Studies support that reading aloud to children enhances literacy development. Our guest poster Leah Courtney share ideas on making reading aloud easier. Hope you enjoy.
Four Simple Ways to Make Reading Aloud Part of Your Family Routine
By Leah Courtney
You probably know that reading to your children is important. You’ve heard the message from the time you were pregnant.
You know that reading to your babies and toddlers can encourage their interest in books and reading and can encourage them to become avid readers. You know that reading to your preschoolers can build their vocabulary and help them learn to recognize letters and words. You know that reading to your school-aged kids can continue to increase their vocabulary and their comprehension because you can read to them from books they can’t quite read for themselves yet. And you might even know that continuing to read to your older kids is a wonderful way to have awesome conversations about books they may not choose to pick up on their own.
You know all of this. But finding time to read to your kids every day sometimes seems overwhelming. Caught up in the day to day hustle and bustle- caring for kids, cleaning the house, cooking for the family, working either at home or away from home- you think it’s impossible to add one more thing you need to do. But reading to the kids doesn’t have to be a difficult or time consuming process. There are some simple ways that you can include reading with the kids in your daily activities.
If you are trying to establish a time of reading to your kids, and you try to begin with reading thirty minutes every day, chances are your efforts won’t succeed. Really little children don’t even have the attention span for long reading sessions and will probably do better starting with a short reading time.
Begin with the goal of ten minutes a day. You’ll be surprised at how quickly the kids- and you- will come to love your read aloud times. And chances are you’ll be spending more and more time as you go on.
Read at mealtime.
Want the kids to sit quietly at the table during lunch time? Read to them. This works best with kindergartners or older. By this time they’re past the age where you are cutting up food or feeding them. They’re eating independently. After everyone has their food and is settled at the table. Read to the family.
We’ve always enjoyed reading at lunch time. We’ll have a chapter book going, and I’ll read a chapter or two each day. It’s a great time to read when the kids are already doing something else. I’ve known families to include reading with dinnertime as well so that dads can be home and be a part of the read aloud time.
Read at bedtime.
This is often one of the best times to read to really little ones. Add reading to your bedtime routine. For small children, just read a short book or two. For older kids have a chapter book going and read a chapter each night. Reading at bedtime can help kids to settle in before time to go to sleep.
Make reading routine.
I’ve heard that it takes thirty days to create a lasting habit. With children, my experience is that some habits can be established much more quickly because many children appreciate and respond well to routines. If you can find ten minutes in your day to begin reading with your children every day, it will become a part of your routine.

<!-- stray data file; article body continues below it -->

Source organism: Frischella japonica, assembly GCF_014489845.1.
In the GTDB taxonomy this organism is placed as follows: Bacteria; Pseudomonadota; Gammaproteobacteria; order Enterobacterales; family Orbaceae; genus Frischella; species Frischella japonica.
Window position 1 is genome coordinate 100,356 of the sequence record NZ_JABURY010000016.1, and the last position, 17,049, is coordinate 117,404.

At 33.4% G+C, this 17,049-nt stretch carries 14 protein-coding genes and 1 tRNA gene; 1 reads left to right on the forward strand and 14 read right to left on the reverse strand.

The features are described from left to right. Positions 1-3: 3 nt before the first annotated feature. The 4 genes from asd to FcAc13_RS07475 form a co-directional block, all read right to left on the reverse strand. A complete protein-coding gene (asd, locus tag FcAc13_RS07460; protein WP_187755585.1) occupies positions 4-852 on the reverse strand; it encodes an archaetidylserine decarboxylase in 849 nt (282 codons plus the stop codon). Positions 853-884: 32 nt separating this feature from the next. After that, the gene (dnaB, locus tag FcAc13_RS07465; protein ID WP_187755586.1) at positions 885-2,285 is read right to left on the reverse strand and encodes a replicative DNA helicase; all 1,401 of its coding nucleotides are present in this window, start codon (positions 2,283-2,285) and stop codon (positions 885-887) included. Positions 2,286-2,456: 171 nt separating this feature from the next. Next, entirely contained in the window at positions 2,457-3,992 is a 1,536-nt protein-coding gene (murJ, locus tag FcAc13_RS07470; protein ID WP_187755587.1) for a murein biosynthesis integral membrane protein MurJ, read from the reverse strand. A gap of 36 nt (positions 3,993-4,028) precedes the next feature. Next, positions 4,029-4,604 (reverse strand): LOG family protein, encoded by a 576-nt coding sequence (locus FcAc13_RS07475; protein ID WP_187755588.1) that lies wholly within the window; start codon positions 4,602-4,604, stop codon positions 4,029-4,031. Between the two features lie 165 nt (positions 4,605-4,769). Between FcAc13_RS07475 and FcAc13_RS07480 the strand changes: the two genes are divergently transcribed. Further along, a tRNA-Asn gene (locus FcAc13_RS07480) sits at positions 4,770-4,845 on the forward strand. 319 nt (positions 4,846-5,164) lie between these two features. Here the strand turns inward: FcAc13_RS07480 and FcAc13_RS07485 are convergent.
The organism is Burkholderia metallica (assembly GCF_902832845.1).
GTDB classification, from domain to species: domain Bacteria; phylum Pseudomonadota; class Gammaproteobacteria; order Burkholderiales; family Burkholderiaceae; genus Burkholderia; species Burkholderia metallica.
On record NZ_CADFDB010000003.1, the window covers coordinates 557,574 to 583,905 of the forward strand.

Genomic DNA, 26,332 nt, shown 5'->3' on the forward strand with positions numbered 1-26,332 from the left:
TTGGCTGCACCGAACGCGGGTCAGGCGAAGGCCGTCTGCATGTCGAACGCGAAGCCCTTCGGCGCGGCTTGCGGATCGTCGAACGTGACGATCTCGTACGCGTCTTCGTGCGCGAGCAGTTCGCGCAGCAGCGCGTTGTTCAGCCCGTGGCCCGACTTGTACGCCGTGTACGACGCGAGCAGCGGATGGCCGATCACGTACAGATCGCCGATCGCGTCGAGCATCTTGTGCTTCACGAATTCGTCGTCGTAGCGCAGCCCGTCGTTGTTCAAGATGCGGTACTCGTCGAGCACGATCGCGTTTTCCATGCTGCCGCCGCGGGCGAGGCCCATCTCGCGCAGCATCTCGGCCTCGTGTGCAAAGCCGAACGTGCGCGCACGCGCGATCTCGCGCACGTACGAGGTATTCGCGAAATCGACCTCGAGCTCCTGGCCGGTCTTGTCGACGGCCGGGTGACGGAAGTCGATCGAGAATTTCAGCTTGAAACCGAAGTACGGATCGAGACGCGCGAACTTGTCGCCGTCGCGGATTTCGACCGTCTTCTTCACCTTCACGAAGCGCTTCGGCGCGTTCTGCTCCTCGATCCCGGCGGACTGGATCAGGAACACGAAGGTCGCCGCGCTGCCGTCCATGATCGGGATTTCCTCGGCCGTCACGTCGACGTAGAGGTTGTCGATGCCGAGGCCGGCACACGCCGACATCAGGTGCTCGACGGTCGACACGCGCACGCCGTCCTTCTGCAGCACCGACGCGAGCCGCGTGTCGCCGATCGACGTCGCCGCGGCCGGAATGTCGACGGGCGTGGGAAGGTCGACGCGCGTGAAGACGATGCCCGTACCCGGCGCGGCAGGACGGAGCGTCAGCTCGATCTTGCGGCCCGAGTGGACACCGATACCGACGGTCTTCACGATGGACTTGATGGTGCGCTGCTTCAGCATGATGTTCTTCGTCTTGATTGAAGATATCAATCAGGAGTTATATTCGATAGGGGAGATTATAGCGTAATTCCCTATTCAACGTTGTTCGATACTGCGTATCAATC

Ten minutes in the morning as you start your day, ten minutes after lunch to help kids settle down and have some time to rest, ten minutes at bedtime as kids settle to sleep- if you can do it consistently, reading will become a part of your routine. Once reading is routine, the kids won’t let you skip it. I promise.
Reading aloud with your children has so many benefits- for the kids and for you. These simple ways can help you make reading aloud part of your family’s routine. How do you read aloud to your children? Please share your ideas on making reading aloud part of your daily routine in the comments’ area at the end of this post.
Leah Courtney is a homeschooling mom of four. Her days are filled with being a mom, homemaker, and teacher. In her (very rare) free time, she enjoys blogging, reading, and reviewing books and curricula. These days she’s learning the joys of being a mom of teens. You can read about her family and homeschooling life at As We Walk Along the Road. You can follow her on Facebook, Twitter, Pinterest, and Google+.
Be sure to visit Courtney post today for more information about literacy.
An important announcement: We will take a break next week for the Fourth of July holiday. I hope everyone enjoys fireworks and picnics as we celebrate our nation’s birthday.
Now on to our weekly Literacy Musing Monday’s linkup where we link up posts about what inspires you in reading, writing, blogging, and even share our written Bible devotions.
Now let’s celebrate reading and learning by reviewing:
Last Week’s Top Clicked Post!
By Carolyn at House Full of Book Worms
Carolyn is a regular at the Literacy Musing Mondays. Her posts are always popular. I love her suggested titles in this post. You can count on finding many books to add to your To Be Read lists. Be sure to check it out!
My Favorite Post of the Week:
Alicia’s list is a not miss of some great books. I found some I want to put on my Kindle now. Be sure to check this post!
Remember to check out other hosts’ blogs to see which posts from last week were their favorites. Want to be the next to be featured! Just link up a post and if you are read the most, we will feature you. Also please make sure you link back to us so others will know about our link up and join in. We try to make it worth your while to linkup with us by promoting your posts across our social media networks. We also pin our most clicked and featured posts to our Pinterest Board each week!